Then DC decided to reshoot parts of Justice League after Joss Whedon took over as Director. By then, Cavill was full mustache mode and not allowed to shave due to Paramount stepping in.

So much money was spent digitally removing the mustache, and everyone universally agrees the effect was awful.

True story.

While that may have become one of the downfalls of DC’s big crossover event, now that I’ve seen the new Mission Impossible… I think it was worth it to save this movie.

Fallout, the latest in the long-running Tom Cruise tentpole series of action-adventure spy thrillers, is a great movie. Action-packed, well-acted and full of some gorgeous cinematography.

Yet… The whole isn’t necessarily a sum of its parts. For all of the wonderful things within Fallout, it feels incredibly bloated at its two-and-a-half hour runtime.

Frankly that was the biggest complaint my family pretty much collectively came to after leaving the theatre. Each scene on its own was pretty wonderful, but a good chunk of them could have been easily left on the cutting room floor without losing anything. Making the film better, somewhat more concise in fact.

For instance, as the trailers show, much of the movie is set in Paris, France. However, the climax of the film takes place in Kashmir. There’s an entire sequence between those two locations that takes place in London, England which could have easily been cut down wildly and happen in Paris as well.

There are also far too many action scenes. The most prevalent ones in the trailers, a fight including Tom Cruise and Henry Cavill in a bathroom, happens early in the flick. It’s wonderfully choreographed and edge-of-your-seat intense.

But then there are easily six or seven massive action scenes throughout the rest of the film which all give the same rush without a break. It’s exhausting in practice, despite the fact that each fight or chase is memorable on its own.

Peter Rosenthal puts it best in his three-minute review of the film for the Onion honestly:

But action is what’s expected of a Mission Impossible movie. Tom Cruise will always be doing his own stunts. It’ll always, always be fun and exciting — even if slightly overdone this time around.

What I hadn’t necessarily been expecting out of Fallout were the wonderful interactions between Cavill and Cruise, as well as some of the actually stunning shots in the film.

On the first point, watching Cavill come into the MI universe with such a robust, fun role actually made me mad. He is a great actor who really sells a complex (though somewhat predictable) character who fits right into an already well-established canon.

I really wish DC utilized him better. Because if I’m showing my cards, the DCEU Superman isn’t really that great in my opinion. But now I know that he could be fantastic if he was given a better set of circumstances to inhabit.

As a side note, when I mention Cavill’s character being predictable, the same could essentially be said for most of the movie. Many of the plot beats are set up well in advanced and fairly easy to read for anyone who has enjoyed their fair share of spy thrillers.

But I feel it’s a testament to Fallout’s screenplay that even when early film predictions one might have, do come out correct by the end, it’s still a wild ride getting there. A ride which takes those predictable ideas and does utilize them in ways which still have surprises and intriguing twists.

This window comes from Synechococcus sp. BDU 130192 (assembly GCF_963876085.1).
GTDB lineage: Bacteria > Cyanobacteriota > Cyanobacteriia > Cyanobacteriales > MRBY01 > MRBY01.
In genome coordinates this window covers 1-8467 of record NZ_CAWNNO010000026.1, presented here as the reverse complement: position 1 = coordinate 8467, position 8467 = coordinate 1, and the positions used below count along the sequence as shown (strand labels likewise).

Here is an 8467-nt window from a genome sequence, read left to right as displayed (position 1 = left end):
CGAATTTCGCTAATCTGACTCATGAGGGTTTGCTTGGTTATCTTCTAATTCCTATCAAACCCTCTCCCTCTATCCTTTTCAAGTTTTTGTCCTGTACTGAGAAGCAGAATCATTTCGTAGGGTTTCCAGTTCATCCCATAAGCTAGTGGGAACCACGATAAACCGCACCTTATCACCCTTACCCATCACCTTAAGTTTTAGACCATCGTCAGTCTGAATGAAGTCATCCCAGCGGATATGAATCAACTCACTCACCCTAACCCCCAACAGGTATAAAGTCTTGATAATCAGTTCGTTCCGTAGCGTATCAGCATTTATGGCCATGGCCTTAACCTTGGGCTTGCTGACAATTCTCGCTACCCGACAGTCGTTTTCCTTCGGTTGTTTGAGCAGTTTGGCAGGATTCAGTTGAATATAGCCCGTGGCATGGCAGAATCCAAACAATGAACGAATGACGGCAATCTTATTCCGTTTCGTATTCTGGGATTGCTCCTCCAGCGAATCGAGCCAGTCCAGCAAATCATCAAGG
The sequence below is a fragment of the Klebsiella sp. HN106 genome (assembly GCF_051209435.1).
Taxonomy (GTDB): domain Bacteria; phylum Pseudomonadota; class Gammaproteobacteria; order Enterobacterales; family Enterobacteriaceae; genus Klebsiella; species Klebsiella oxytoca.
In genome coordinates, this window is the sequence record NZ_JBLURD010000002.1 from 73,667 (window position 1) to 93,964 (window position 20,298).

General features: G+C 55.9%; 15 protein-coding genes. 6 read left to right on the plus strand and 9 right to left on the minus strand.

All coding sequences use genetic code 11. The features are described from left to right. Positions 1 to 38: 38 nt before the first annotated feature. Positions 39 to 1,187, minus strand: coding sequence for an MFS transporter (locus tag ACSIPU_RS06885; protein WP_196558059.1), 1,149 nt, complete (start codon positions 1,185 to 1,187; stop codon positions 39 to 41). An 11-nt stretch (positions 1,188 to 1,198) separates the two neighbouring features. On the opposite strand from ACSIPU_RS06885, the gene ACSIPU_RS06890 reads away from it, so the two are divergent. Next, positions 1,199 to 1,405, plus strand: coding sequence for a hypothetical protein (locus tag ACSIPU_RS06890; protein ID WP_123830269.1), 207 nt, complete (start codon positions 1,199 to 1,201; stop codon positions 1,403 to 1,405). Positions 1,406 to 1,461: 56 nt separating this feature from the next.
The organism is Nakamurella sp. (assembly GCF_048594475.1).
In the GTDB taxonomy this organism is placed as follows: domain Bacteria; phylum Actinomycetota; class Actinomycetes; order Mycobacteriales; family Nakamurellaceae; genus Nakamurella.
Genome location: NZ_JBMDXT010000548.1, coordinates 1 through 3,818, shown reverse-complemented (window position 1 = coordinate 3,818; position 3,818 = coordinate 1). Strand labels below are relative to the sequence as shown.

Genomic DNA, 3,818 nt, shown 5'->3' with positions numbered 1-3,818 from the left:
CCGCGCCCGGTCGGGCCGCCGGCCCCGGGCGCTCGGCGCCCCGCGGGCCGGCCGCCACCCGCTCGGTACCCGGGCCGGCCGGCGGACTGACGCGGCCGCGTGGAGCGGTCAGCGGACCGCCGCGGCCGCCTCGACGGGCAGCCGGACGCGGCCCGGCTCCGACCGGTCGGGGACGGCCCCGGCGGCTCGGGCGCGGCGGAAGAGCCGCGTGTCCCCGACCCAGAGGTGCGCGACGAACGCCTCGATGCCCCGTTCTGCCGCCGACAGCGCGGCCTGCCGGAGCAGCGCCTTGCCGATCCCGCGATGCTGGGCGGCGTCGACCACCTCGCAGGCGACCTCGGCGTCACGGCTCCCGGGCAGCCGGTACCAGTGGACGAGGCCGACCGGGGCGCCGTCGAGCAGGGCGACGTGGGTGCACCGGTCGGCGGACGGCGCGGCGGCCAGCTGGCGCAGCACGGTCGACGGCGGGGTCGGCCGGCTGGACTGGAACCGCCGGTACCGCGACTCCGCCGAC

Honestly I think a good reason for that is the chemistry between Cruise and Cavill. While the other members of Ethan Hunt’s crew do still have significant roles, they take more of a backseat to Superman and he really steps it up.

The other thing I loved about Fallout were a number of the action set pieces throughout. As I mentioned, much of the movie takes place in Paris and boy do they make good use of that locale.

Fallout showcases a variety of things in Paris, from famous landmarks to smaller alleyways that paint a real picture of what can be seen.

Their use of landmarks in particular are very well done. Probably my favorite action scene in the film was a chase between a motorcycle-riding Cruise and the Parisian police. In it, there’s a long tracking shot of Cruise driving backwards through traffic in a circle around the Arc de Triomphe.

It’s a gorgeous shot and really well-paced within the scene to be exciting and cool without lasting too long as to lose its luster.

There are scenes like this all over the movie that are captivating… But like I mentioned before, falters in that there are arguably too many of them. There was enough content in Fallout to easily fill two movies, and a more hefty editor would have been appreciated.

The climax of the movie is especially bloated and honestly jumps the shark to a ridiculous degree. Which is saying something considering we’re discussing Mission Impossible.

I won’t give too much away. I’ll just say it was the clearest case of ‘they should not have survived this’ in the movie, which winds up highlighting how many times the characters should have died throughout the entire rest of the flick.

In spite of that, even the climax takes many clichés of the genre and presents them in a way that’s engaging. So I’ll give the filmmakers credit in that regard.

In all honesty, if the Mission Impossible franchise is something you enjoy, it’s likely you’ve already seen the movie. It’s certainly a re-watchable guilty pleasure of a series for my family. In that case, I’m sure you enjoyed this movie as much as we did.

Because in spite of its somewhat glaring issues, it’s still a fantastic Mission Impossible movie at heart. One with great action, stunning visuals, some well-crafted character moments and an intriguing collision of at least five-or-six different groups that doesn’t really lose focus or become confusion.

If you are new to Mission Impossible, however, just know that this particular entry in the series is very long and very draining to sit through. A good amount of it could have been cut out, even if it was great.

Basically the movie was too much of a good thing, but still good all the same.

Plus, as far as I was aware, it managed to have a number of beautiful female characters involved in pivotal action and character-driven scenes — and none of them got undressed once during the movie.

So good on you MI crew. Glad to see you had some restraint.